Hotels in Tripoli

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Tripoli, Lebanon
28 May — 29 May2
Tripoli, Lebanon
Sat 28/5
Sun 29/5
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Popular Hotels in Tripoli

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Seed Guest House
7.9 Good
El Nejmeh, Tripoli, Lebanon
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0.4 km from city centre, Tripoli 
GoodBased on 155 reviews
7.9

SEED Guest house is situated in Tripoli and is close to the area's well-known attractions. It offers free Wi-Fi, a tour desk and a 24-hour reception.

Tips for booking a Tripoli hotel

Cheapest month:May
Most expensive month:December
Average price in Tripoli:C$ 222/night
Cheapest price found:C$ 20/night
Cheapest day:Wednesday
Most expensive day:Saturday
C$ 75 - C$ 736
Average price per night / 3-star hotel. Prices are not fixed and may vary with time.
C$ 38 - C$ 284
Average price per night / 3-star hotel. Prices are not fixed and may vary with time.

Cheapest hotels in Tripoli, North Lebanon

Show all 13 hotels
Seed Guest House
7.9 Good
El Nejmeh, Tripoli, Lebanon
Show on map
0.4 km from city centre,  

SEED Guest house is situated in Tripoli and is close to the area's well-known attractions. It offers free Wi-Fi, a tour desk and a 24-hour reception.

C$ 20
Avg. per night

Hotel prices in Tripoli

2 stars and under
Seed Guest House
#1 Most popular

Seed Guest House

El Nejmeh, Tripoli, Lebanon

7.9 Good
C$ 20

Avg. per night

View Deal
3 stars
#1 Most popular

Via Mina Hotel

El Mina, Farah Antoun Street, Tripoli, Lebanon

8.6 Excellent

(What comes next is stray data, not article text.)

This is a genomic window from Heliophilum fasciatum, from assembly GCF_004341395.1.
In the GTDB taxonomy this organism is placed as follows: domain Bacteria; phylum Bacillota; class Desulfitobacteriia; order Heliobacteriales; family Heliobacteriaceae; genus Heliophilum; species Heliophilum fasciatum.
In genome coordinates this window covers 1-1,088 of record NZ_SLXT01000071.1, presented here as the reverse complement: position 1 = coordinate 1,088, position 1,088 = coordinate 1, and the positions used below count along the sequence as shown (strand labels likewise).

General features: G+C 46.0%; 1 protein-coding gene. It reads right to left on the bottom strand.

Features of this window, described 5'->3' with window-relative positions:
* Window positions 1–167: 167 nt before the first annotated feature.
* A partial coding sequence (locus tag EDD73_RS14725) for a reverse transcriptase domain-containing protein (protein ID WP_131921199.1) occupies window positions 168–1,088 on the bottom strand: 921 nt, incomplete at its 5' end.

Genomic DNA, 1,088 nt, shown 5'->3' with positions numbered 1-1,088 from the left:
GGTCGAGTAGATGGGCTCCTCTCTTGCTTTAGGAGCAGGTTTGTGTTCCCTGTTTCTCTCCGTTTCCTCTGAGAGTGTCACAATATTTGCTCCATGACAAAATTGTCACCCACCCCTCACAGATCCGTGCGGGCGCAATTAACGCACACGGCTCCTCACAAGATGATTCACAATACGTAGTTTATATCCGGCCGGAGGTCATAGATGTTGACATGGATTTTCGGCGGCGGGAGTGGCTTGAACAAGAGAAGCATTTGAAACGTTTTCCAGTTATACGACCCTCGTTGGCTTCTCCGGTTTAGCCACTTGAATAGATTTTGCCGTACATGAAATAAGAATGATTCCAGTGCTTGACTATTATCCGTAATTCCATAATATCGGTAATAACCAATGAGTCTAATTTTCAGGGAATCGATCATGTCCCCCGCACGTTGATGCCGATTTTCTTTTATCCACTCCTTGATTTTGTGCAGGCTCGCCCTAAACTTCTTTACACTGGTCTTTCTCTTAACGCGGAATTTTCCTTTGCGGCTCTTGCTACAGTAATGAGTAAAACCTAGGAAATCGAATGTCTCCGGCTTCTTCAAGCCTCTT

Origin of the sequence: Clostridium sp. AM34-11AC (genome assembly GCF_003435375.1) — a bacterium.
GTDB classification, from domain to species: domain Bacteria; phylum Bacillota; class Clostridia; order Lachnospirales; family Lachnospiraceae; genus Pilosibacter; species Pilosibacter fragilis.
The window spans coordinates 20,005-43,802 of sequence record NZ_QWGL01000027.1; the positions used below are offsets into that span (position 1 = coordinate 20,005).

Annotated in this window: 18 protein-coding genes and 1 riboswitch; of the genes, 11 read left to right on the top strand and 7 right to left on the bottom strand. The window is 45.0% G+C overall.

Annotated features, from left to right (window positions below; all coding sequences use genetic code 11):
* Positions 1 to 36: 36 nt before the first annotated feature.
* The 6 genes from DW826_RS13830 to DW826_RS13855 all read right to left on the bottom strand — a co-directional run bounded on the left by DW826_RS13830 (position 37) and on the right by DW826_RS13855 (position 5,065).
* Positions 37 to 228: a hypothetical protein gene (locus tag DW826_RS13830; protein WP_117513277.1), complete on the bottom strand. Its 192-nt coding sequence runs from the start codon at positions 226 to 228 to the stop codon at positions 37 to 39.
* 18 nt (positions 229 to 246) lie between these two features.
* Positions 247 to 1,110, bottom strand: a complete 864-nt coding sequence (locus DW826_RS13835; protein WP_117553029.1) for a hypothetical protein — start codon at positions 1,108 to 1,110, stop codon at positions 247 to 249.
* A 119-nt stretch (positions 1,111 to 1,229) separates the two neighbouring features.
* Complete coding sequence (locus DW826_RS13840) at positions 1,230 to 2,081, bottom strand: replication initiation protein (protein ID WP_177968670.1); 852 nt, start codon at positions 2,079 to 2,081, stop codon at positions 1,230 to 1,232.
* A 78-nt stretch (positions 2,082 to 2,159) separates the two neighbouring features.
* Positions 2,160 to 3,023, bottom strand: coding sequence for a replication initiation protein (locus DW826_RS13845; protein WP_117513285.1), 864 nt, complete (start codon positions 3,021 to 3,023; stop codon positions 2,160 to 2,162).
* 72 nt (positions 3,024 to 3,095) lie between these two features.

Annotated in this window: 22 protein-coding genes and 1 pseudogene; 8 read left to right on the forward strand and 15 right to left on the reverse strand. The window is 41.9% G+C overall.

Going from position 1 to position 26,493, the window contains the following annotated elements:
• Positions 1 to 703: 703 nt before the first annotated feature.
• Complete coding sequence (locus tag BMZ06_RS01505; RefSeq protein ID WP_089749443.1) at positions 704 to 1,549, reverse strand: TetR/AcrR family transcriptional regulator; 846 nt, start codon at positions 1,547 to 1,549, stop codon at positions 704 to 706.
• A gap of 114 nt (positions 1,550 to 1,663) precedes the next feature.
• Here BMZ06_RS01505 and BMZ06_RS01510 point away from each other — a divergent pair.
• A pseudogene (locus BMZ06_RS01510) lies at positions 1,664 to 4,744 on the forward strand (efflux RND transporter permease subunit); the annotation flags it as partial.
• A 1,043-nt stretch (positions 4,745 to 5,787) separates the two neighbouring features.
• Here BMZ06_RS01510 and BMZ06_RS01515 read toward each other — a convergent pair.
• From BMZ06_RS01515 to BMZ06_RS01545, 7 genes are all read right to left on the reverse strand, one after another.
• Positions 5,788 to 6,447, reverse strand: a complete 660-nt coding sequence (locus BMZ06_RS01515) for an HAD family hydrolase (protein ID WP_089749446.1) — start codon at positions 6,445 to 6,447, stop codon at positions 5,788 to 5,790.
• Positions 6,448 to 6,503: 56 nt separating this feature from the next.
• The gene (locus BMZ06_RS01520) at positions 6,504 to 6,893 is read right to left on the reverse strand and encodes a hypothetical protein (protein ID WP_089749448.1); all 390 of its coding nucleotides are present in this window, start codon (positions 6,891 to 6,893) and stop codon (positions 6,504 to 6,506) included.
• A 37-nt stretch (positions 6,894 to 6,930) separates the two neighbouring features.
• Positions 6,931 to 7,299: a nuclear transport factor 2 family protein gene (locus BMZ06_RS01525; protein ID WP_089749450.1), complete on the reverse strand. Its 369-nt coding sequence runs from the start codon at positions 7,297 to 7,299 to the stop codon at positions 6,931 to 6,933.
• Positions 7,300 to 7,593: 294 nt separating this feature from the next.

C$ 183

Avg. per night

View Deal

Best prices found by HotelsCombined users in the past 24 hours.

Where to stay in Tripoli

About Tripoli

Founded in the 7th century, Tripoli is an ancient city that captivates visitors with its magnificent architecture, cavernous souqs and lashings of Middle Eastern culture. The vibrant Lebanese city is known as “Trablous” by locals and commands a picturesque setting on the Mediterranean Sea. Local cuisine is a highlight in Tripoli, with menus featuring freshly caught seafood.

Things to do

Strolling around the Old City, you’ll be charmed by beautifully preserved medieval architecture built by the Mamluks and Crusaders. The city also boasts some of the finest Ottoman-era architecture in North Africa.

Colourful spices, perfumes and gleaming gold jewellery are just some of the treasures on show in the souqs of Tripoli. Once a Crusader hospital, today Khan Al Khayyatin is lined with artisan shops selling brightly-coloured dresses and scarves. Merchants in Khan Al Misriyyin sell luxuriously rich olive oil soap, while Souq Al Attarin is brimming with fragrant spices and perfumes.

For nightlife, head three kilometres north-west to the portside neighbourhood of Al Mina. The enclave is laced with narrow streets lined with trendy coffeehouses and bars, while fashion-forward boutiques make Al Mina a fantastic shopping destination. At sunset, join locals for a stroll along the promenade.